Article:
Whenever I visit I always look for tradeswomen in this city of high rises and construction cranes. On this trip I was lucky to meet up with Kate Braid, the tradeswoman poet laureate of Canada (my christening). I’ve known Kate for decades, and we published her poems in Tradeswomen Magazine regularly, but she and I figured we hadn’t seen each other for 30 years. If you’re not familiar with her writing, go to her web page, Katebraid.com. Her book of poems about working construction, Covering Rough Ground, was published in 1991. Her newest book, Rough Ground Revisited, includes some of the original poems and new ones as well.
Kate has a memoir too: Journeywoman: Swinging a Hammer in a Man’s World, published in 2012. She speaks to tradeswomen all around Canada, and she reminded me as we reminisced that the very first national tradeswomen’s conference happened in the nation of Canada in 1980! We discussed the possibility of Canadians hosting the next tradeswomen conference, since it looks like our building trades in the US have dropped the ball. Come on Canadian tradeswomen: Pick it up and run with it!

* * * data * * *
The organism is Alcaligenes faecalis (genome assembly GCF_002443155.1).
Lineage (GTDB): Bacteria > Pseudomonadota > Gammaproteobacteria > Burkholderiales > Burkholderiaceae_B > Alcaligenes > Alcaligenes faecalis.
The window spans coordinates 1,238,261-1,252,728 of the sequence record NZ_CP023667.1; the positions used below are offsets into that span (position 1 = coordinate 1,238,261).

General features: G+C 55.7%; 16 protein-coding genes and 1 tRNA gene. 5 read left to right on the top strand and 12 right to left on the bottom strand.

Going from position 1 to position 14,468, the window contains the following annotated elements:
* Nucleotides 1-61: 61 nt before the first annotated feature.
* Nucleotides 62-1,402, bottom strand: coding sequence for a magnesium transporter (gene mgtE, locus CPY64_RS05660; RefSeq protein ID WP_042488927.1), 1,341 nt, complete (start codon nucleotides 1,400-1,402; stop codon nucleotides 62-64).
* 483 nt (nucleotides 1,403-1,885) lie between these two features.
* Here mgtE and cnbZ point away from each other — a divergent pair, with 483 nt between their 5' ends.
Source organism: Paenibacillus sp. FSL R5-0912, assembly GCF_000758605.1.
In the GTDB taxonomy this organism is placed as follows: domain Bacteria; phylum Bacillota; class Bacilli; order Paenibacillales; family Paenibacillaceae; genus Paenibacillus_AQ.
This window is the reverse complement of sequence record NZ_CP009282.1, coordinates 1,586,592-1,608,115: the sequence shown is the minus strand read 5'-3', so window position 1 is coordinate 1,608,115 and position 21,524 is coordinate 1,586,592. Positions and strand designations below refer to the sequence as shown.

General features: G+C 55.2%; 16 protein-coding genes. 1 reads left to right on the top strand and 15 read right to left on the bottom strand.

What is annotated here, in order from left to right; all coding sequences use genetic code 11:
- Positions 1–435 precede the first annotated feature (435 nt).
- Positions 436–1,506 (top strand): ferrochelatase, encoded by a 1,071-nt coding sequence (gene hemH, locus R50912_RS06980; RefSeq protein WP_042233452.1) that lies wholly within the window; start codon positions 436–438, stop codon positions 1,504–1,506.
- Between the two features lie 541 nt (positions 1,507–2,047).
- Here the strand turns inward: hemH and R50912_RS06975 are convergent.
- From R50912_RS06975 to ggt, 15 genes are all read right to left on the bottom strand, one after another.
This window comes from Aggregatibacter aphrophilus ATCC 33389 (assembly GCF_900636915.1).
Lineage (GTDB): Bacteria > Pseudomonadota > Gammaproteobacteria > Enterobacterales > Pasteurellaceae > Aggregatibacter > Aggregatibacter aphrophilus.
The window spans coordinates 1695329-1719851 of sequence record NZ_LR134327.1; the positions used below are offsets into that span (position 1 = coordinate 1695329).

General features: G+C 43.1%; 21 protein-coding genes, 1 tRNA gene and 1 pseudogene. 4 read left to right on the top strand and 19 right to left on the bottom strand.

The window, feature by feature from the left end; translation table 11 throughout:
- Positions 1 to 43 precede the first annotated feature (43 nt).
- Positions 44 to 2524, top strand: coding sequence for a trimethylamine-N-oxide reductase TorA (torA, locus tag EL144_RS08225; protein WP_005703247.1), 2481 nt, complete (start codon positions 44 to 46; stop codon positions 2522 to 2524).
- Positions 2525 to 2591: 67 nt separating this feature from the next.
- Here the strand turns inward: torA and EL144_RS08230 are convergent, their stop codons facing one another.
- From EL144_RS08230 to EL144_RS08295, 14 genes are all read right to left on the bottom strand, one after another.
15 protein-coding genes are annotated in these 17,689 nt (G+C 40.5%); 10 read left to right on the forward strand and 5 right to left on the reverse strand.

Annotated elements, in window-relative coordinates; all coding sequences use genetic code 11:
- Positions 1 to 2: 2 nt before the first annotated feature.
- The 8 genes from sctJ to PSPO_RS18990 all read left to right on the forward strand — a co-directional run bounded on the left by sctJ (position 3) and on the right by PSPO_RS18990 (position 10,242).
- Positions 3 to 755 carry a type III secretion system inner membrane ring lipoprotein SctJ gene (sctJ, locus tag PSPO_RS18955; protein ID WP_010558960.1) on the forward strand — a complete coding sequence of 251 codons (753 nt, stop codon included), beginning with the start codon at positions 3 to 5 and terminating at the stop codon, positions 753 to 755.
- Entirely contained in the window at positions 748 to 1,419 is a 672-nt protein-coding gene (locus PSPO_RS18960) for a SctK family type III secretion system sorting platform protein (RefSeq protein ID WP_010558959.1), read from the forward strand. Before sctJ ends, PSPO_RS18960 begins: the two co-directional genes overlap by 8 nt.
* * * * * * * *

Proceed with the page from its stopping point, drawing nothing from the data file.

One does not always plant one’s feet daintily when one is covering rough ground.
–Emily Carr, Journals
I was delighted to learn that Kate and I share an interest in the Victoria artist and writer Emily Carr. In fact, Kate is a Carr scholar, having published two books of poetry and a biography of Carr. These I can’t wait to read, but when I tried to order them from the San Francisco Public Library they were not in the stacks. So I have my work cut out for me when I return home. It seems we in the US are not very literate where Canadian authors are concerned, a prejudice that must be rectified.
Walking around downtown Vancouver I passed many high-rise construction sites but the only tradeswomen I saw this time were flaggers. I flagged down two of them and they assured me there are lots of tradeswomen working up above. While most of the signs here are gender neutral, I did find one of the old Men Working kind, an advertisement that this contractor discriminates against women. Why would anyone want to advertise that?